As it moves to bolster cybersecurity operations across the military and civilian branches of the federal government, the White House is heading up a review of the current legal framework for protecting critical digital infrastructure with the goal of presenting recommendations to Congress for overhauling the relevant statutes, the head of the Pentagon's Cyber Command unit told members of the House Armed Services Committee this week.
"Right now the White House is leading a discussion on what are the authorities needed and how do we do this," Gen. Keith Alexander told the panel, noting that Cyber Command is actively involved in the discussions.
"What they will look at across that is what are the authorities, what do we have legally, and then given that, what do we have to come back to Congress and reshape or mold for authorities to operate in cyber space."
President Obama signaled early on in his administration that he would push to streamline federal cybersecurity operations, but those efforts have been slowed by the far-flung activities across the agencies that have kindled turf wars over the details of where specific authorities should reside.
The Pentagon established Cyber Command in May, consolidating existing information security units into a single entity that will take the lead in safeguarding Department of Defense networks and systems and provide digital support for U.S. military operations, which could entail launching offensive operations against foreign combatants.
Cyber Command is based in Fort Meade, Md., where it works closely with the National Security Agency, which Alexander also directs.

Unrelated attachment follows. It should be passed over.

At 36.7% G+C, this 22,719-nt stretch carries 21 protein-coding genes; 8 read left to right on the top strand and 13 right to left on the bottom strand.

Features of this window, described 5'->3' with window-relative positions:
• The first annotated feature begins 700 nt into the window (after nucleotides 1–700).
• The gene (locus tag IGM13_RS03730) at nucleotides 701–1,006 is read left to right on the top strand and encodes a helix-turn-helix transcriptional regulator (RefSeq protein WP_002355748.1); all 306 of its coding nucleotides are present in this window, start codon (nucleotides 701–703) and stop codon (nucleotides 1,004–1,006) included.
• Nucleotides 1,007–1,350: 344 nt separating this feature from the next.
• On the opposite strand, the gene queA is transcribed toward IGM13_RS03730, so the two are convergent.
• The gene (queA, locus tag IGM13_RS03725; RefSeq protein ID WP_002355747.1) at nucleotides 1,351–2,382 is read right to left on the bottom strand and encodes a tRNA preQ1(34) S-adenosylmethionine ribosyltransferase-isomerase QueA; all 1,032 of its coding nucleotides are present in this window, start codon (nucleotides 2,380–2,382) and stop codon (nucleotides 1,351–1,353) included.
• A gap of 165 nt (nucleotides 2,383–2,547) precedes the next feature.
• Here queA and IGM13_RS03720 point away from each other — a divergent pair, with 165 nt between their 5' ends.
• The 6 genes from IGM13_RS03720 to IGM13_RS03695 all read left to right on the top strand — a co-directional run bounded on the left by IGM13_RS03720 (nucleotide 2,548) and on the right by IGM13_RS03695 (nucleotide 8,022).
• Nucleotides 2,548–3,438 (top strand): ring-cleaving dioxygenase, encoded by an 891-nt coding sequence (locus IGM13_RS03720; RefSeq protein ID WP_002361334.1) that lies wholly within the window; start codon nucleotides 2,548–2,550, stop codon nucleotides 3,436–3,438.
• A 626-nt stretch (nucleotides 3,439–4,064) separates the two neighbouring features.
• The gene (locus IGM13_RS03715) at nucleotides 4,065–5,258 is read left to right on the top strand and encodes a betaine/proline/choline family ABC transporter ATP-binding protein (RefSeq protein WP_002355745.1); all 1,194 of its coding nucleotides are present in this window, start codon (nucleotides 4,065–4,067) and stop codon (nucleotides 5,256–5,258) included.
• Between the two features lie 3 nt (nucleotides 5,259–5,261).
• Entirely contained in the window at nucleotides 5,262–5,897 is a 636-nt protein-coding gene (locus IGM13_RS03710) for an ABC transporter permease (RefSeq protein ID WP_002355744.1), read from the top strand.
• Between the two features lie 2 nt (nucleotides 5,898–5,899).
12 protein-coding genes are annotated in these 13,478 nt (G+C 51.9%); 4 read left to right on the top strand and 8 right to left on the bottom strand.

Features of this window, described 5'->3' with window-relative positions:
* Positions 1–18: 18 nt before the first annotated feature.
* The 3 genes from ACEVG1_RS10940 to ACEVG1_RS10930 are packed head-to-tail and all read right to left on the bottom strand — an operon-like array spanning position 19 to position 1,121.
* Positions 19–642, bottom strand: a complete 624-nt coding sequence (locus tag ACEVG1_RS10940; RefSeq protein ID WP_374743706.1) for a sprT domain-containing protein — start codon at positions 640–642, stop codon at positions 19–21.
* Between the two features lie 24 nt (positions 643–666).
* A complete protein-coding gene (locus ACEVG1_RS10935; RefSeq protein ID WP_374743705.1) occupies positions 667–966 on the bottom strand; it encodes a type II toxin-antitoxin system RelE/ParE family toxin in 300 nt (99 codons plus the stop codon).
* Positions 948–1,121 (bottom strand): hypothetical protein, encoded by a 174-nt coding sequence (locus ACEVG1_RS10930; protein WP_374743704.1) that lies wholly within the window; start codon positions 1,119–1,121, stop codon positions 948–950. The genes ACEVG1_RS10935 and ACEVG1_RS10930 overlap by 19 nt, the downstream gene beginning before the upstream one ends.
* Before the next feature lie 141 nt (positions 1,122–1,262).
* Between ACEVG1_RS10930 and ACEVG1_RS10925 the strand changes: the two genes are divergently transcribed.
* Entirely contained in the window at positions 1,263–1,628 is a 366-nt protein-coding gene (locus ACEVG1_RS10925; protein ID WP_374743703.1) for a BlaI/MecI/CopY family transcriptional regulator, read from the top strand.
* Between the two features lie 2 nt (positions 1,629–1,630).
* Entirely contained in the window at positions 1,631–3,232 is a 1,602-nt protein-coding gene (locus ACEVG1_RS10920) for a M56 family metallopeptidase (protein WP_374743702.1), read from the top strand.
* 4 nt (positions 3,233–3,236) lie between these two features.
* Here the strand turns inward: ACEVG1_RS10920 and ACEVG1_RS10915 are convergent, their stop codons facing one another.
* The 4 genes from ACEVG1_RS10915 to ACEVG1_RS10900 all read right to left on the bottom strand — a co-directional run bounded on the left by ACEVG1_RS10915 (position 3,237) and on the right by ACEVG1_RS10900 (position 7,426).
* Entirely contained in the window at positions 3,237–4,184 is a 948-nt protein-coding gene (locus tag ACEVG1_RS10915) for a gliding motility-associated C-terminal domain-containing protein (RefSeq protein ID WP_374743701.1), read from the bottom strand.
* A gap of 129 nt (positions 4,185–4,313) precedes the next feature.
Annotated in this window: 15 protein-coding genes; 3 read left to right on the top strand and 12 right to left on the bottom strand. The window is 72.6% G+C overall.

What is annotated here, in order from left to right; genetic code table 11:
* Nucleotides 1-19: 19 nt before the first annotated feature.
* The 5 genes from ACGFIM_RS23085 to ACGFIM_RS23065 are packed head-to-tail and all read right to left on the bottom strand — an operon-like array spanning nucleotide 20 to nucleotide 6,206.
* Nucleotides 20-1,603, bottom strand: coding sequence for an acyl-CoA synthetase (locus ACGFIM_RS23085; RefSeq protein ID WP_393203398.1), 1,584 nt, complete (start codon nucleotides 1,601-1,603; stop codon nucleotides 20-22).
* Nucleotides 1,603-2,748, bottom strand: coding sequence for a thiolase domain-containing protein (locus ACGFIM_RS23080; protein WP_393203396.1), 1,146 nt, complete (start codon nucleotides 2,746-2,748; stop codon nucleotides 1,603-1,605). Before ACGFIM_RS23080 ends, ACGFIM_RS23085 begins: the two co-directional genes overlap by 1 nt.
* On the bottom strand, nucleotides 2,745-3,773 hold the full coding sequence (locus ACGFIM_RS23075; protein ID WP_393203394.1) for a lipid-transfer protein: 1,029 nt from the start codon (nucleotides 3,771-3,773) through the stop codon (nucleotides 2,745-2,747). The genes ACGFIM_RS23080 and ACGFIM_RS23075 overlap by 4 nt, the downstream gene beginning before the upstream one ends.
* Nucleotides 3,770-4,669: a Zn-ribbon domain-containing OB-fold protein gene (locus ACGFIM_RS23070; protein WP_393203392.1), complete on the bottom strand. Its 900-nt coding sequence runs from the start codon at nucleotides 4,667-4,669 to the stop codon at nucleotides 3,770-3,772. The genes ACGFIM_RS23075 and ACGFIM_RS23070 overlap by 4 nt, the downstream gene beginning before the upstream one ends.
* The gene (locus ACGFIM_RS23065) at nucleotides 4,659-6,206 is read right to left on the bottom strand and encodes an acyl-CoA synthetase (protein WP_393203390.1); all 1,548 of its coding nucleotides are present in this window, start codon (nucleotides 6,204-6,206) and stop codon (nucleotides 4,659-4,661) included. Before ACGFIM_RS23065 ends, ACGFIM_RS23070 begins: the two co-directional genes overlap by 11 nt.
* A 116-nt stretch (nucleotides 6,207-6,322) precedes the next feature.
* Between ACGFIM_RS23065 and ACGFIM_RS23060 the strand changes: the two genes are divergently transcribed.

Alexander stressed the enormity of the threat facing the Pentagon's digital infrastructure, telling the committee that military systems are subject to roughly a quarter of a million probes and scans each hour.
In the meantime, Cyber Command is nearing its full operating capacity under its authorizing mandate, though Alexander emphasized that it is still in its early development. In his prepared testimony, he likened the Command's preliminary operations to "swapping out the engine of a race car at high speed," and explained to the panel that the Pentagon, like other departments and agencies, is in sore need of additional cyberexperts.
"This is a work in progress, what we're doing at Cyber Command," Alexander said. "If you were to ask me what is the biggest challenge that we currently face, it's generating the people that we need to do this mission."
But beyond the personnel needs, Alexander indicated that the administration is still very much in the midst of developing its legislative recommendations for how Congress should proceed with cybersecurity.
In Congress, as with the agencies, turf wars complicate efforts at reform, with numerous committees asserting jurisdiction over at least a portion of the issues under debate.
Currently, a staff-level draft of legislation that merged two comprehensive cybersecurity bills from the Commerce and Homeland Security committee is circulating among other committees with an interest in the issue, including the panels on Intelligence, Foreign Relations and Judiciary.
Senate Majority Leader Harry Reid had asked the authors of the bills, Sens. John Rockefeller (D-W.V.) and Olympia Snowe (R-Maine) of Commerce, and Joe Lieberman (I-Ct.) and Susan Collins (R-Maine) of Homeland Security, to merge their legislation and circulate the combined draft around the Hill last month.
But in the time since, the draft bill has languished, according to a Senate aide who spoke on condition of anonymity because the aide is not authorized to discuss the process publicly.
Rather than introduce the merged bill as a standalone piece of legislation, members had envisioned the clearest path to enacting cybersecurity reform this session would be to attach the provisions as an amendment to the Defense authorization bill currently under debate, though amid a sluggish response from the committees and radio silence from the White House, that prospect is fading.
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